Hugh Selwyn Mauberley (1920) is a long poem by Ezra Pound. It has been regarded as a turning point in Pound's career (by F.R. Leavis and others), and its completion was swiftly followed by his departure from England. The name "Selwyn" might have been an homage to Rhymers' Club member Selwyn Image. The name and personality of the titular subject is also reminiscent of T.S. Eliot's J. Alfred Prufrock.
The poem comprises eighteen short poems which are grouped into two sections. The first is a capsule biography of Ezra Pound himself, as indicated by the title of the first poem, which reads "E.P. Ode pour l'élection de son sépulchre" ("Ezra Pound: Ode for the Choice of His Sepulchre"). The second section introduces us to the struggling poet Mauberley's character, career and fate. Readers have been misled by the fact that Pound assigns to every poem a title or, alternatively, a number. Thus poem I, "E.P. Ode pour l'Election de Son Sépulchre", is followed by poems II-V, that are numbered, while poems VI to IX are again given individual titles. As a consequence, in some websites poems II-V are reprinted as if they were parts II-V of "E.P. Ode". They are instead individual poems in a sequence of which "E.P.: Ode" is only poem I.
A brief analysisEdit
Speaking of himself in the third person, Pound criticises his earlier works as attempts to "wring lilies from the acorn", that is to pursue aesthetic goals and art for art's sake in a rough setting, America, which he calls "a half-savage country". "For three years, out of key with his time/He strove to resuscitate the dead art/Of poetry" resonates with Pound's efforts to write in traditional forms (e.g., Canzoni, 1911) and subsequent disillusionment. Pound in his mock-epitaph is said to be "wrong from the start", but this is quickly qualified: "No, hardly-". The rest of the poem is essentially a defense of Pound, who, like Capaneus, was fighting against the unsurmountable flood of philistinism.
In the third stanza, Pound is said to have listened to the song of Homer's Syrens (quoted in Greek: "Ιδμεν γαρ τοι πανθ, οσ ενι Τροιη" - "We know all the things that belong to Troy"), to have confronted dangers and ignored the warnings of the prudent. This has led inevitably to his being dismissed as an outsider and forgotten by the literary establishment, "in the 31st year of his life", i.e. circa 1916, when Pound published Lustra.
In Poems II and III, Pound turns the tables upon the philistine modern age, denouncing its materialism, consumerism, bad taste and betrayal of tradition. Poems IV and V express Pound's outrage at World War I, a murderous product of that very age that has dismissed him: "There died a myriad/And of the best, among them,/For an old bitch gone in the teeth,/For a botched civilisation".
This section can be read as a wider attack upon the attitudes of society in the post-war period, on a "botched civilisation"-denounced as an intellectual and moral 'Waste Land' only two years later by T. S. Eliot. The exclamation "Better mendacities/ Than the classics in paraphrase!" seems to be a quip at the expense of those who continue to revere the idealistic "lies" and to dismiss works that draw on valuable traditional texts, such as Pound's own Homage to Sextus Propertius.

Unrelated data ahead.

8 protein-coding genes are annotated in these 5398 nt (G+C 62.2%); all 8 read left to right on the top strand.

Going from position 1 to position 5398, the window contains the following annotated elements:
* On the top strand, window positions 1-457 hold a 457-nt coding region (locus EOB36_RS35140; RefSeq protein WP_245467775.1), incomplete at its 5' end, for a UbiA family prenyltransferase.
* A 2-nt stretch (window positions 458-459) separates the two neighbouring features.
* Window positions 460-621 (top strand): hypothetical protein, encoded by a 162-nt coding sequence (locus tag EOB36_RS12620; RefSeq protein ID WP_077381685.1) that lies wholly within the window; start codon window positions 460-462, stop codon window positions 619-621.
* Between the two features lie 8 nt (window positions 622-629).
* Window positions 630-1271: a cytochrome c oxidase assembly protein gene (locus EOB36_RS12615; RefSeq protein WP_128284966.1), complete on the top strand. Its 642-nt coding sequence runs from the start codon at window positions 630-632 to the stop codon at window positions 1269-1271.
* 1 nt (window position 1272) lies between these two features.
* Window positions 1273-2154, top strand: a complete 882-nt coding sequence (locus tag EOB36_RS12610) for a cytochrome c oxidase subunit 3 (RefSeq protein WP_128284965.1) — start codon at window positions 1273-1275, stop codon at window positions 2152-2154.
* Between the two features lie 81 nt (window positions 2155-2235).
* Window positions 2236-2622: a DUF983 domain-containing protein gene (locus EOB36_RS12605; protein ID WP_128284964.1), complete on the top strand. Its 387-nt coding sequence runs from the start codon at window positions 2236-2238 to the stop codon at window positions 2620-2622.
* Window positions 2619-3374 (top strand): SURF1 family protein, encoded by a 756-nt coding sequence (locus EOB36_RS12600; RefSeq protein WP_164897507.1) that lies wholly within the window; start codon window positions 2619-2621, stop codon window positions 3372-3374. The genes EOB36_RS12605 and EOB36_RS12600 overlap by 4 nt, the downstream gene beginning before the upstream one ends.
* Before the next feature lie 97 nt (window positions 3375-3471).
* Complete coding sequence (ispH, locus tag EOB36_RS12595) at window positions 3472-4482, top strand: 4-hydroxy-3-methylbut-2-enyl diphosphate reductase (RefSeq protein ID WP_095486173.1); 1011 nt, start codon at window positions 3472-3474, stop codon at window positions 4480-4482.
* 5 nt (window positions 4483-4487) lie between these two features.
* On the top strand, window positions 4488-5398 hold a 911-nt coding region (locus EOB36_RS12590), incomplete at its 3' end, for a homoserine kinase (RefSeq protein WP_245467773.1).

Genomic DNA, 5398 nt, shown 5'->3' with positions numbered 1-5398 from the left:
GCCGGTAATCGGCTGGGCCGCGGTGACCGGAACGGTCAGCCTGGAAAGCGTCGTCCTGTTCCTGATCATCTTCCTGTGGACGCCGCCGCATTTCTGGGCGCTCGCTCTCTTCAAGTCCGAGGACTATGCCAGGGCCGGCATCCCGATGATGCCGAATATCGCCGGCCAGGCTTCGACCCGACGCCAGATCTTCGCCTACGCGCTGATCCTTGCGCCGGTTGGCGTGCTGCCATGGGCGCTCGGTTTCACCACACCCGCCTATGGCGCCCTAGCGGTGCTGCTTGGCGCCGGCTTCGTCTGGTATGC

Poems VI-XII are a brief overview of British culture as Pound found it when he arrived in London in 1908, starting with the Preraphaelites and the Rhymers' Club, and closing with vignettes of three writers (Max Beerbohm, Arnold Bennett, Ford Madox Ford), a suburban wife and a literary hostess.
Poem XII formally closes with a criticism of the current tastes and concerns of society:
- Beside this thoroughfare
- The sale of half-hose has
- Long since superseded the cultivation
- Of Pierian roses. (lines 216-219)
As "Pierian roses" refers to the place in Greece where the Muses were worshiped, the charge is that society has become absorbed in commodities and lost its taste for art.
Part I terminates with "Envoi", i.e. "Farewell", a poem printed in italics in which Pound in fact "resuscitates the dead art of poetry" (as he had said in Poem I) by addressing a singer in "canorous lyric measures" (Leavis). "Envoi (1919)" ends on a positive note. Its last lines are: "Till change hath broken down / All things save Beauty alone."
The second part of the poem, "Mauberley 1920," introduces the character Hugh Selwyn Mauberley, a minor poet who perfects refined but irrelevant artworks, or "medallions". Ironically, his defeat is told (by Pound) in Poem I in short minimalist lines, of the kind that Mauberley himself would write. Poem II tells us of Mauberley's love-troubles, suggesting that he observed beauty but could not act at the right moment (as a Henry James character, see for example "The Beast in the Jungle", and Eliot's Prufrock). Poem III is a narrative criticism of Mauberley as aesthete, and Poem IV closes his story by telling us that he retired and expired in the Pacific islands. Like Part I, Part II has a farewell poem, "Medallion", the description of a female singer, seen as a work of art rather than as a woman. This poem has usually been read by critics as "written by Mauberley", an example of his kind of frosty albeit perfect writing. Mauberley in his passiveness is distinct from Pound, who however pursued for a while similar ideals of artistic perfection, and was attracted by life in beautiful and remote natural surroundings. By moving to Italy in 1925, Pound in a way exiled himself like Mauberley, while becoming increasingly involved in the conflicts of his age. Thus in Mauberley Pound portrayed and criticised certain aspects of himself, as Eliot had done in "The Love Song of J. Alfred Prufrock". Yet while "Prufrock" is ironic, Mauberley is largely a work of satire, reminiscence and invective, like The Cantos.
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